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I'm using JQuery to call a Java Servlet from multiple places to call multiple different methods within the servlet. At the moment, I pass a string (called methodName) and then using an ever increasing IF ELSE block to see which function to call:

public String methodCaller(String methodName) throws SQLException, IOException
{
    if(methodName.equals("method1"))
    {
        return method1(attr("permit"));
    }
    else if(methodName.equals("method2"))
    {
        return method2(attr("ring"));
    }
    else if(methodName.equals("method3"))
    {
        return method3(attr("gridRef"));
    }
    else if(methodName.equals("method4"))
    {
        return method4(attr("ring"));
    }
    else if(methodName.equals("method6"))
    {
        return method6(attr("ring"), Integer.parseInt(attr("quantity")));
    }

However, this seems awfully clunky and inefficient to me, especially as the amount of methods will increase in future. Is there a more efficient way to compare the strings? Or should I simply make a separate servlet for each method (and simply do the processing in the processRequest?

share|improve this question
    
Which version of java are you using? –  Bruno Vieira Nov 19 '12 at 10:26
    
java 7 allows switch for strings. This is not more efficient, but is more pleasant for eyes. –  popfalushi Nov 19 '12 at 10:30
    
if you want to spend some time, this looks like a good place to utilize reflection. a Map<String, Method> could work nicely here. you can populate the map by creating an annotation and iterating through annotated methods, placing them in the map as needed. then you can use the invoke() method in the Method class to call whatever method you've decided needs to be called. it's a bit of work, but it's very clean and extensible once you've got it setup. –  Alex Lynch Nov 19 '12 at 10:39
    
We're using Java 6. Thanks @AlexLynch, I've heard of reflection, and will likely look into it, but probably won't be able to use it in this instance because of other factors affecting what technologies can be used and what can't. –  MasNotsram Nov 19 '12 at 13:20

3 Answers 3

up vote 2 down vote accepted

I would recommend making each one of your methods an object that implements a simple interface. In your class, create a HashMap linking each implementation of the interface to its respective key.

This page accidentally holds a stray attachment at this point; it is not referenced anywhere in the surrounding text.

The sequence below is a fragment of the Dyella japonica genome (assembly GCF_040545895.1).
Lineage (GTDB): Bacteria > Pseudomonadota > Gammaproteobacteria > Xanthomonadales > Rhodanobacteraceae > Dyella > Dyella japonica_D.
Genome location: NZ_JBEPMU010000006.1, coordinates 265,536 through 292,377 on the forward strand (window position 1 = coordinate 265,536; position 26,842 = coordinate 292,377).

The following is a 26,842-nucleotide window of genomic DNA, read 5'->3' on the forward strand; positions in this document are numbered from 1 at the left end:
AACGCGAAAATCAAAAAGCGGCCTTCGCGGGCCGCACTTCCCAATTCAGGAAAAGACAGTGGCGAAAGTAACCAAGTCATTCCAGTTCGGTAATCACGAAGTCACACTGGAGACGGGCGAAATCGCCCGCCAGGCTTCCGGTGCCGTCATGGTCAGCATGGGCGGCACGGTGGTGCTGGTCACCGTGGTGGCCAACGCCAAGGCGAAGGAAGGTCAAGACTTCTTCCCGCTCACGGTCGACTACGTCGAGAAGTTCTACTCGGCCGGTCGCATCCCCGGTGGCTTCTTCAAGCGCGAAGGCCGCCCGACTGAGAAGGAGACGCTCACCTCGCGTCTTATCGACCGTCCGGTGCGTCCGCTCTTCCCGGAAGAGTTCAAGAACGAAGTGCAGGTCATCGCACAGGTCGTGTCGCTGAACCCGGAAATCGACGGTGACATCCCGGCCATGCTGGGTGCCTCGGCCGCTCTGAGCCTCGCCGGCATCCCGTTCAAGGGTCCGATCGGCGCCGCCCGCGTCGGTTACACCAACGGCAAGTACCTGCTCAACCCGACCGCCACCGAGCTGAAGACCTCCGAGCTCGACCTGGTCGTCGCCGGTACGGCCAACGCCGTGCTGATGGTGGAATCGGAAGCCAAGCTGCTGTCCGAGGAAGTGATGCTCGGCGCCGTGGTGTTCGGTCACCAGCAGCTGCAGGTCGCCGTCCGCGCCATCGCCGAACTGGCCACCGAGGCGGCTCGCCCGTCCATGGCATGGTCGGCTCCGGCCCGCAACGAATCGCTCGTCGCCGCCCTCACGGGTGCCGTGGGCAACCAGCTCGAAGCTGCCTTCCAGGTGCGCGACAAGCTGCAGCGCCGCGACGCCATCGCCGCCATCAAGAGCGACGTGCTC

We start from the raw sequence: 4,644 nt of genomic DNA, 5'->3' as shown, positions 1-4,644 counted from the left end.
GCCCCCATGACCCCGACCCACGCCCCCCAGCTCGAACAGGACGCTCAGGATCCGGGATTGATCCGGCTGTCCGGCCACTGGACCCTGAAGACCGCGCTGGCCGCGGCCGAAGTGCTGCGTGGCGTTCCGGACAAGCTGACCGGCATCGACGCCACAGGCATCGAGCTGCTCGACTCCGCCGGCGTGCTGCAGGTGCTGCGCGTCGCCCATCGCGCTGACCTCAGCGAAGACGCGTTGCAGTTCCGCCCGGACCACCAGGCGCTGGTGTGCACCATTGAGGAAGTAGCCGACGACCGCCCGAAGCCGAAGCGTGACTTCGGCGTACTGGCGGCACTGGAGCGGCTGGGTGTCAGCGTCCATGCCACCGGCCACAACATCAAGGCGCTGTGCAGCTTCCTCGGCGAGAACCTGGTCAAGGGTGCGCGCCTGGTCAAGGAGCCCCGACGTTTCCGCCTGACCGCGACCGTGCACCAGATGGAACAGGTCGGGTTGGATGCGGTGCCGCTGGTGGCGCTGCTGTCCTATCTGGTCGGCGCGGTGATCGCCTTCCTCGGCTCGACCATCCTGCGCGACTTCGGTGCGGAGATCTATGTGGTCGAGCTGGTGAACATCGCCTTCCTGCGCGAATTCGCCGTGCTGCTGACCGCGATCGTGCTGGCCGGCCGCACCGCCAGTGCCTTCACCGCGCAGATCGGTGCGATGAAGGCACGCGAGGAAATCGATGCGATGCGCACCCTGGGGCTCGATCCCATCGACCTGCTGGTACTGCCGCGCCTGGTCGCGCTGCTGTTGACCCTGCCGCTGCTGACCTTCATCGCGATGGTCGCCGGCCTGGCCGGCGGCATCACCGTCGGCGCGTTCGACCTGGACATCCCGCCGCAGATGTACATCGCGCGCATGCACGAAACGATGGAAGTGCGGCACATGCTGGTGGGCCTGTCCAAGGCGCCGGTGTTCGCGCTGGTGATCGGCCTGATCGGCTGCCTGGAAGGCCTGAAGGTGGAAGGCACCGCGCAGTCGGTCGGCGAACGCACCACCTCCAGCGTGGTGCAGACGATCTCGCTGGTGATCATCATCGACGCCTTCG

Interface

public interface MyMethod {
   public String call();
}

Implementation

   public class MethodOne implements MyMethod{

   }

Mapping & Call

    private Map<String, MyMethod> mappings = new HashMap<String,MyMethod>();

    static{
        mappings.put("method1", new MethodOne());
        //.. other mappings
    }

   public String methodCaller(String methodName) throws SQLException, IOException
   {
      MyMethod myMethod = mappings.get(methodName);
      return myMethod.call();
   }
share|improve this answer
    
I like this idea, thanks. I presume they'd be no issues with passing parameters to the call method via the methodCaller, and it would work as usual? –  MasNotsram Nov 19 '12 at 12:29
    
@Spam there wouldn't be any issues, but I wouldn't pass them if they were basically String literals. If your going to pass String literals I would just place them in the class instead. –  Kevin Bowersox Nov 19 '12 at 12:53
    
Okay thanks very much. –  MasNotsram Nov 19 '12 at 13:17
    
@SpAm Just as a follow up, this design loosely follows the open closed principle. The static mappings violate the principle, but as I said "loosely" follows. –  Kevin Bowersox Nov 20 '12 at 9:51
    
Well it's working well for me at the moment. I will likely adapt it later to be more fitting with best practices if it's possible, but at the moment, it's made my code a lot neater, and dynamic, so thanks. –  MasNotsram Nov 20 '12 at 11:10

I would recommend, you should consider restful webservice.. REST defines a set of architectural principles by which you can design Web services that focus on a system's resources, including how resource states are addressed and transferred over HTTP by a wide range of clients written in different languages.

There are many open source which helps you to implement restful servlet very easily... One of them is Apache Wink http://incubator.apache.org/wink/

There is good article on the same in IBM Developerworks

http://www.ibm.com/developerworks/web/library/wa-apachewink1/

http://www.ibm.com/developerworks/web/library/wa-apachewink2/index.html

http://www.ibm.com/developerworks/web/library/wa-apachewink3/index.html

Other alternatives :

Spring MVC

Apache CXF http://cxf.apache.org/docs/jax-rs.html

share|improve this answer
    
Thanks, that may be a bit overkill for this particular situation. I shall definitely look into it though, as the application could grow considerably, and it may be the most efficient approach. –  MasNotsram Nov 19 '12 at 12:27

I would simply start using an integer.

in your javascript have a function like this

function convertmethod(methodname)
    {
    thereturn = -1;
    switch(methodname) {
        case "Method1" : thereturn = 1;break;
        case "Method2" : thereturn = 2;break;
        case "Method3" : thereturn = 3;break;
        case "Method4" : thereturn = 4;break;
        }
    return thereturn;
    }

Then in your java code you can also use a switch

public String methodCaller(int methodName) throws SQLException, IOException
    {
    switch(methodName) 
        {
        case 1: return method1(attr("permit"));break;
        case 2: return method2(attr("permit"));break;
        case 3: return method3(attr("ring"));break;
        case 4: return method4(attr("gridRed"));break;
        }

    }
share|improve this answer
    
Nice suggestion, thanks. –  MasNotsram Nov 19 '12 at 13:17

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